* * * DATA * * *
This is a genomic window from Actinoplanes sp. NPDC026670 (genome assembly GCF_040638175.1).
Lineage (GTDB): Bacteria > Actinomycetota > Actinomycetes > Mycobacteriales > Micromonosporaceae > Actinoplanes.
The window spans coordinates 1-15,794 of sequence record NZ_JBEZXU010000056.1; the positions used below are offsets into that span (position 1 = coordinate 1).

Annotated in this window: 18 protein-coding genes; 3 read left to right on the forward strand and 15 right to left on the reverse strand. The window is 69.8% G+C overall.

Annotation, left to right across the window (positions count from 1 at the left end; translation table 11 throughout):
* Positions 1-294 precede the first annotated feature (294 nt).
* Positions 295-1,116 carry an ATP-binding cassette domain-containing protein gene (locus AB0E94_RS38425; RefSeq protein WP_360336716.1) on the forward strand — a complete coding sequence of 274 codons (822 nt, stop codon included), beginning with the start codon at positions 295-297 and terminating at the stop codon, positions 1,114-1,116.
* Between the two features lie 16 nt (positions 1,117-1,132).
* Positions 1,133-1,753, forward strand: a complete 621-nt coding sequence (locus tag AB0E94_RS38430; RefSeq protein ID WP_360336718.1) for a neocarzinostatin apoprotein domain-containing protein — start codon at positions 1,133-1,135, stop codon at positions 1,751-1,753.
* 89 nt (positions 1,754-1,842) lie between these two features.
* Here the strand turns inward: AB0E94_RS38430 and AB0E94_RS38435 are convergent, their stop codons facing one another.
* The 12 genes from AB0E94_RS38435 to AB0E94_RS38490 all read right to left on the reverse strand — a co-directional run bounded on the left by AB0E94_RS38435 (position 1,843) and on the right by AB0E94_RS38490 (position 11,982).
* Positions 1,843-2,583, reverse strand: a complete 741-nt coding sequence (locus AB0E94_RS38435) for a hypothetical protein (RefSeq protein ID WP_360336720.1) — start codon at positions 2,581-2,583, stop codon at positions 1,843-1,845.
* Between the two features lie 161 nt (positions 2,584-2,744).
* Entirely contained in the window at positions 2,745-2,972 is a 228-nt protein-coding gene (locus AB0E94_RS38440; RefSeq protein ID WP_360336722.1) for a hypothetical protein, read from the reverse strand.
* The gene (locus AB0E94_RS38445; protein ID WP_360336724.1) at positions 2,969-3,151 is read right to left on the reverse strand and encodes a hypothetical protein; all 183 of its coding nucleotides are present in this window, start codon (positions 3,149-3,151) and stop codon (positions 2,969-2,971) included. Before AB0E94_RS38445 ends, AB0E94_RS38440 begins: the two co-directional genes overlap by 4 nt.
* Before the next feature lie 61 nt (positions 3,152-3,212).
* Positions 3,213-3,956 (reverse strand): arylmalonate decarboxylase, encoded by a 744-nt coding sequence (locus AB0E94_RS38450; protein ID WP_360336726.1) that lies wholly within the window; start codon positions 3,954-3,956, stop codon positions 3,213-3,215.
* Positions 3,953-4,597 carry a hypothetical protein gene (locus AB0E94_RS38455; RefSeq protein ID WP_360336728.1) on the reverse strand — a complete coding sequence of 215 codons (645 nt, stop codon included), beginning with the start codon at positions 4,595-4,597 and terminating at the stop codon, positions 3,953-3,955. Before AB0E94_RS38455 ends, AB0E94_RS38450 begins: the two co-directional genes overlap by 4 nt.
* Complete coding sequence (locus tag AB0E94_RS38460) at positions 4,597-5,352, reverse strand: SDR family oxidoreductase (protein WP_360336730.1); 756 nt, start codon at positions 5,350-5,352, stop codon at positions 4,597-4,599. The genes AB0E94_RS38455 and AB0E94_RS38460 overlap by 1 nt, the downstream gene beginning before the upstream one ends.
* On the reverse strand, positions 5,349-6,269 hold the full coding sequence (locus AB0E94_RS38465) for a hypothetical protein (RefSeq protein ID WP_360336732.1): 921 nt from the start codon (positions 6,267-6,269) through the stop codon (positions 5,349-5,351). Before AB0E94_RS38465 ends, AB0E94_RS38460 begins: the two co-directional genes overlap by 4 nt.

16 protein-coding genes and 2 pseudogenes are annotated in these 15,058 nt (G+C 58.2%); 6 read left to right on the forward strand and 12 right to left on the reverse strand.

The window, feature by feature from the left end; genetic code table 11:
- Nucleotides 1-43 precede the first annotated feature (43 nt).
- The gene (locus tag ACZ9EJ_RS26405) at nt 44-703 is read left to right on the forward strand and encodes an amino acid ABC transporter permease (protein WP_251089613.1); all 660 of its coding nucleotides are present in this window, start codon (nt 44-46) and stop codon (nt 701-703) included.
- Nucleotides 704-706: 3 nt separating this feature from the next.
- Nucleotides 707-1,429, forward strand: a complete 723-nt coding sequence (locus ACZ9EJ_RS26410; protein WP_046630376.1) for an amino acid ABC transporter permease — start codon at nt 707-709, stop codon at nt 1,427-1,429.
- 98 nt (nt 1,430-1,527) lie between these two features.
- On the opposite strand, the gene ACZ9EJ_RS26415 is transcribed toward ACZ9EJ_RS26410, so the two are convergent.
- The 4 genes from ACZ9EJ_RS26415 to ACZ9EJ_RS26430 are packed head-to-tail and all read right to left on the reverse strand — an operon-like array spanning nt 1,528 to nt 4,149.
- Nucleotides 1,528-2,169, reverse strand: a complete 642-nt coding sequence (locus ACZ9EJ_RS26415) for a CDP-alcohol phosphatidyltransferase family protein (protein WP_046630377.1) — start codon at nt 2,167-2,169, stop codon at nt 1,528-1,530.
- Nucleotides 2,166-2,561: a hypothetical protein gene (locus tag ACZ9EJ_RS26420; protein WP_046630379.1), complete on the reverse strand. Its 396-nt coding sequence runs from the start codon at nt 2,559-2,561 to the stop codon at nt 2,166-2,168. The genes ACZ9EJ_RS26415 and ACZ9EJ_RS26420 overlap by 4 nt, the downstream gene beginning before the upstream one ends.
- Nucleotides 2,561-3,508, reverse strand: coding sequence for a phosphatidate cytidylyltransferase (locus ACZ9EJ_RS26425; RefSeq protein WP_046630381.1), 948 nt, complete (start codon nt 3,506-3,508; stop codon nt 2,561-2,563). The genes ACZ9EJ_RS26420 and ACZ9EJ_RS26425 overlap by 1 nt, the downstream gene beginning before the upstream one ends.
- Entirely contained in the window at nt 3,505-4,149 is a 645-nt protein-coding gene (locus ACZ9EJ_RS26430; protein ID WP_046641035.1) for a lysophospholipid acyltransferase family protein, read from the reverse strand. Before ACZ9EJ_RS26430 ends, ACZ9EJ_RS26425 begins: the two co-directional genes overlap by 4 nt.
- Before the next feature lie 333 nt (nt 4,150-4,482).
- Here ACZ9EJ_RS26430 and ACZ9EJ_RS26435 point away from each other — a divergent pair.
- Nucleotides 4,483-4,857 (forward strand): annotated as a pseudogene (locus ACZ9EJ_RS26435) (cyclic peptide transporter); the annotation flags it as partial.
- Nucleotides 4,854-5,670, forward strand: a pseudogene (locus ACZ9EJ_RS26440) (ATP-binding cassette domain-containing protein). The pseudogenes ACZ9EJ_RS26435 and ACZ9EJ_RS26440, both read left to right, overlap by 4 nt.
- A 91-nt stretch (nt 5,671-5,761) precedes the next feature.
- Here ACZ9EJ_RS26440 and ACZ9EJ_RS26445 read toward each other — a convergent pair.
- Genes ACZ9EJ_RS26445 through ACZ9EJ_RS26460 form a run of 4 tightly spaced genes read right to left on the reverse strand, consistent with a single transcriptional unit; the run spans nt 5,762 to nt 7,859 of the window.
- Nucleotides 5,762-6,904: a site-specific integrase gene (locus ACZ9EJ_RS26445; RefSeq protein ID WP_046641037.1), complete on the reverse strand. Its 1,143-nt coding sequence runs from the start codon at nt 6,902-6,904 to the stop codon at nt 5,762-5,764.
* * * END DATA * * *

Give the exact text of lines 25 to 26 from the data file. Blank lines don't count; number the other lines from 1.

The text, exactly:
- The gene (locus tag ACZ9EJ_RS26405) at nt 44-703 is read left to right on the forward strand and encodes an amino acid ABC transporter permease (protein WP_251089613.1); all 660 of its coding nucleotides are present in this window, start codon (nt 44-46) and stop codon (nt 701-703) included.
- Nucleotides 704-706: 3 nt separating this feature from the next.